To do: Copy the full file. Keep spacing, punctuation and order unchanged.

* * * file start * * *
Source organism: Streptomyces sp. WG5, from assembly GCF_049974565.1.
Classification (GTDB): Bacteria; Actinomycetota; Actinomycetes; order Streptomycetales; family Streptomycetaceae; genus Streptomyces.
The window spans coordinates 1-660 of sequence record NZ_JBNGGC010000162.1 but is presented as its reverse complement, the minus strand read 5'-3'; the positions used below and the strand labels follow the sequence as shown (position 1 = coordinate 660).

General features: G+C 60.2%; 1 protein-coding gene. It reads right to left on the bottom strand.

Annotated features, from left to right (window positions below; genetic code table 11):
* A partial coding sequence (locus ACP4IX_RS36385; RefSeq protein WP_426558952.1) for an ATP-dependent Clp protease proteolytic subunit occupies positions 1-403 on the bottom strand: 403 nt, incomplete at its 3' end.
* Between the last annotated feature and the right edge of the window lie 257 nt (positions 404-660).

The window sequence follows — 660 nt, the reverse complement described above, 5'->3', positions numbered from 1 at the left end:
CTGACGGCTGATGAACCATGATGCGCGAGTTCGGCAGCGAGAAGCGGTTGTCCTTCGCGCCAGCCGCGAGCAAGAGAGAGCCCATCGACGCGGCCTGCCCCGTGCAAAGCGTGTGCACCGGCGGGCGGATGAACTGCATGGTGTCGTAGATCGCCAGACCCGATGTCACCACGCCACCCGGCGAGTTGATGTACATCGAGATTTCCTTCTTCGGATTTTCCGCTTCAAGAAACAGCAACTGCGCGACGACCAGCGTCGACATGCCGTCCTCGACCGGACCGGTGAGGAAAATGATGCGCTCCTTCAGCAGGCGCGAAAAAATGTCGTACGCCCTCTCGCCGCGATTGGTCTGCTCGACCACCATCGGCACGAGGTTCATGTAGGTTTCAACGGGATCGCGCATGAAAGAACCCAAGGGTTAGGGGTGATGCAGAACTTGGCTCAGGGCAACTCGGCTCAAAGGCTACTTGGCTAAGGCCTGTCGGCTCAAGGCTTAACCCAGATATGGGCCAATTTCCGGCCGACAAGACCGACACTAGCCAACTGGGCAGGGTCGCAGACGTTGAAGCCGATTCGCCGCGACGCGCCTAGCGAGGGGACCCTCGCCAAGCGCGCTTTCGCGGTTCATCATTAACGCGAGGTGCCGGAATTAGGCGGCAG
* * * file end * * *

Source organism: Streptomyces sp. WG5, from assembly GCF_049974565.1.
Classification (GTDB): Bacteria; Actinomycetota; Actinomycetes; order Streptomycetales; family Streptomycetaceae; genus Streptomyces.
The window spans coordinates 1-660 of sequence record NZ_JBNGGC010000162.1 but is presented as its reverse complement, the minus strand read 5'-3'; the positions used below and the strand labels follow the sequence as shown (position 1 = coordinate 660).

General features: G+C 60.2%; 1 protein-coding gene. It reads right to left on the bottom strand.

Annotated features, from left to right (window positions below; genetic code table 11):
* A partial coding sequence (locus ACP4IX_RS36385; RefSeq protein WP_426558952.1) for an ATP-dependent Clp protease proteolytic subunit occupies positions 1-403 on the bottom strand: 403 nt, incomplete at its 3' end.
* Between the last annotated feature and the right edge of the window lie 257 nt (positions 404-660).

The window sequence follows — 660 nt, the reverse complement described above, 5'->3', positions numbered from 1 at the left end:
CTGACGGCTGATGAACCATGATGCGCGAGTTCGGCAGCGAGAAGCGGTTGTCCTTCGCGCCAGCCGCGAGCAAGAGAGAGCCCATCGACGCGGCCTGCCCCGTGCAAAGCGTGTGCACCGGCGGGCGGATGAACTGCATGGTGTCGTAGATCGCCAGACCCGATGTCACCACGCCACCCGGCGAGTTGATGTACATCGAGATTTCCTTCTTCGGATTTTCCGCTTCAAGAAACAGCAACTGCGCGACGACCAGCGTCGACATGCCGTCCTCGACCGGACCGGTGAGGAAAATGATGCGCTCCTTCAGCAGGCGCGAAAAAATGTCGTACGCCCTCTCGCCGCGATTGGTCTGCTCGACCACCATCGGCACGAGGTTCATGTAGGTTTCAACGGGATCGCGCATGAAAGAACCCAAGGGTTAGGGGTGATGCAGAACTTGGCTCAGGGCAACTCGGCTCAAAGGCTACTTGGCTAAGGCCTGTCGGCTCAAGGCTTAACCCAGATATGGGCCAATTTCCGGCCGACAAGACCGACACTAGCCAACTGGGCAGGGTCGCAGACGTTGAAGCCGATTCGCCGCGACGCGCCTAGCGAGGGGACCCTCGCCAAGCGCGCTTTCGCGGTTCATCATTAACGCGAGGTGCCGGAATTAGGCGGCAG